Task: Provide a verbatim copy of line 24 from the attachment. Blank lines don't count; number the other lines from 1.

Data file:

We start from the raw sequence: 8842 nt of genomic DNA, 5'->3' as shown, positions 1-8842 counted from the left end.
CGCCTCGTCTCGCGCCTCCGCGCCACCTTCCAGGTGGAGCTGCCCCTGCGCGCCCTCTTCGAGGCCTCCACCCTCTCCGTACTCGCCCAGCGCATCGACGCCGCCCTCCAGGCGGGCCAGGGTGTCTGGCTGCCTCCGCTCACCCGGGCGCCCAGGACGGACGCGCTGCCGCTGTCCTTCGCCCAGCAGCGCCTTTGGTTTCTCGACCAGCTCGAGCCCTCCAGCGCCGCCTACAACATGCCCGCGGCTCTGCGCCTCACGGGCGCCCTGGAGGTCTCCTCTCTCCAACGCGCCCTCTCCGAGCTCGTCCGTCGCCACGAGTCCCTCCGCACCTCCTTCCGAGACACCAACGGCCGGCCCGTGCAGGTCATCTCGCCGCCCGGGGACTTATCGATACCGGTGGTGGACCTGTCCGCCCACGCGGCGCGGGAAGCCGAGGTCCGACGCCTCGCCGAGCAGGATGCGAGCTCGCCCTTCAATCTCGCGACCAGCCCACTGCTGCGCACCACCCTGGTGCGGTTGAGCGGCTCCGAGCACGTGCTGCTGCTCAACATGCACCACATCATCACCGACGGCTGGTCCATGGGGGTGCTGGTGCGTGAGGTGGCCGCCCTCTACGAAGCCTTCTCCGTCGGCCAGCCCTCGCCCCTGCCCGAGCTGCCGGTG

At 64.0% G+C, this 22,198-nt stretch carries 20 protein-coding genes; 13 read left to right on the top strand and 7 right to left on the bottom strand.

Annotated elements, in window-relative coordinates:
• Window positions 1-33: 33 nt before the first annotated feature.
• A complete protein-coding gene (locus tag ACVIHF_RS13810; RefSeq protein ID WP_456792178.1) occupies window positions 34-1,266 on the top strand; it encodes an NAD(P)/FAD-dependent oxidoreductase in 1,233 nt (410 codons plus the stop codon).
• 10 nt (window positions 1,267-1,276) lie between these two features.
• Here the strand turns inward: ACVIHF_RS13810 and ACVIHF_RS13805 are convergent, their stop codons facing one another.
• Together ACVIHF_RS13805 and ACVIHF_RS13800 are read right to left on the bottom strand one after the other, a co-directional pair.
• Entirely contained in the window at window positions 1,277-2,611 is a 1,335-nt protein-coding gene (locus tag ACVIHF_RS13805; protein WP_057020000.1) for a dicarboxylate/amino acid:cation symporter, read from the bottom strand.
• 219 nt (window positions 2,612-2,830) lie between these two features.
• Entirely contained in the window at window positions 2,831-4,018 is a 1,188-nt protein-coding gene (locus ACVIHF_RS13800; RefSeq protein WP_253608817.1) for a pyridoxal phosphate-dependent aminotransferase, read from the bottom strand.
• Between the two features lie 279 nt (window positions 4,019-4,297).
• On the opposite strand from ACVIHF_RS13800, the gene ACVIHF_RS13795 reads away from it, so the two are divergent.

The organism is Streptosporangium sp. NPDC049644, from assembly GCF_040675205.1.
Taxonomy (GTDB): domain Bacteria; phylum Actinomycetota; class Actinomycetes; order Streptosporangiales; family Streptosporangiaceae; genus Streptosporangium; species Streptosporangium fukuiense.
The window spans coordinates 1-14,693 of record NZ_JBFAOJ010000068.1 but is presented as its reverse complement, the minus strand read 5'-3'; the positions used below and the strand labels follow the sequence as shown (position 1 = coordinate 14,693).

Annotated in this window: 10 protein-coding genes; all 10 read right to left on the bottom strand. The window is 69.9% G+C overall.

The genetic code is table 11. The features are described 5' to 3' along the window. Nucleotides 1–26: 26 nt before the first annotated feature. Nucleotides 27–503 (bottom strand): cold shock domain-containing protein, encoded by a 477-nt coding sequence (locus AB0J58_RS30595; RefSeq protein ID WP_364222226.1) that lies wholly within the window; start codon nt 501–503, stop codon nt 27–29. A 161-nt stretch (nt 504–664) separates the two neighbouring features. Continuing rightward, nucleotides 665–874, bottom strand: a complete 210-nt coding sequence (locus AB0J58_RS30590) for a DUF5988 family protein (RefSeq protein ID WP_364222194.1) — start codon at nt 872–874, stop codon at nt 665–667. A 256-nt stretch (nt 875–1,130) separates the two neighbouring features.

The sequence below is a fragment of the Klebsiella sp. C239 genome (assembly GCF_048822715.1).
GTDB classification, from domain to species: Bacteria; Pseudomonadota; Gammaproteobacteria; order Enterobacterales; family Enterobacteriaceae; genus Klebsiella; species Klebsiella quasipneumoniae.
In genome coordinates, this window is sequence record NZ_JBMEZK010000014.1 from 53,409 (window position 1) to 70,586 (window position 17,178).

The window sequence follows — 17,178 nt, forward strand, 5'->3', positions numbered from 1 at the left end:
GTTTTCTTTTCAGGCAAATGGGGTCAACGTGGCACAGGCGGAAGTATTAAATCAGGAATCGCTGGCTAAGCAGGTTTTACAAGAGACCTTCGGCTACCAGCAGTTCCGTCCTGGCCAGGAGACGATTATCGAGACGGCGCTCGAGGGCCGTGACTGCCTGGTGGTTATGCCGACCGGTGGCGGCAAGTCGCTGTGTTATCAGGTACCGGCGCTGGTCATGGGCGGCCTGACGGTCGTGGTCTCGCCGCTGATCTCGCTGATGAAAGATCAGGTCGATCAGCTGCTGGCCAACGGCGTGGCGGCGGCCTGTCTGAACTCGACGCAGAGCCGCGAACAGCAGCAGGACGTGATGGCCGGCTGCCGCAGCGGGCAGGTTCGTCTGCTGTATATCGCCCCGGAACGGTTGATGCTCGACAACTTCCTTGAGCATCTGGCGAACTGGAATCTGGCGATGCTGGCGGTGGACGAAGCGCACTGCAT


GTTTTCTTTTCAGGCAAATGGGGTCAACGTGGCACAGGCGGAAGTATTAAATCAGGAATCGCTGGCTAAGCAGGTTTTACAAGAGACCTTCGGCTACCAGCAGTTCCGTCCTGGCCAGGAGACGATTATCGAGACGGCGCTCGAGGGCCGTGACTGCCTGGTGGTTATGCCGACCGGTGGCGGCAAGTCGCTGTGTTATCAGGTACCGGCGCTGGTCATGGGCGGCCTGACGGTCGTGGTCTCGCCGCTGATCTCGCTGATGAAAGATCAGGTCGATCAGCTGCTGGCCAACGGCGTGGCGGCGGCCTGTCTGAACTCGACGCAGAGCCGCGAACAGCAGCAGGACGTGATGGCCGGCTGCCGCAGCGGGCAGGTTCGTCTGCTGTATATCGCCCCGGAACGGTTGATGCTCGACAACTTCCTTGAGCATCTGGCGAACTGGAATCTGGCGATGCTGGCGGTGGACGAAGCGCACTGCAT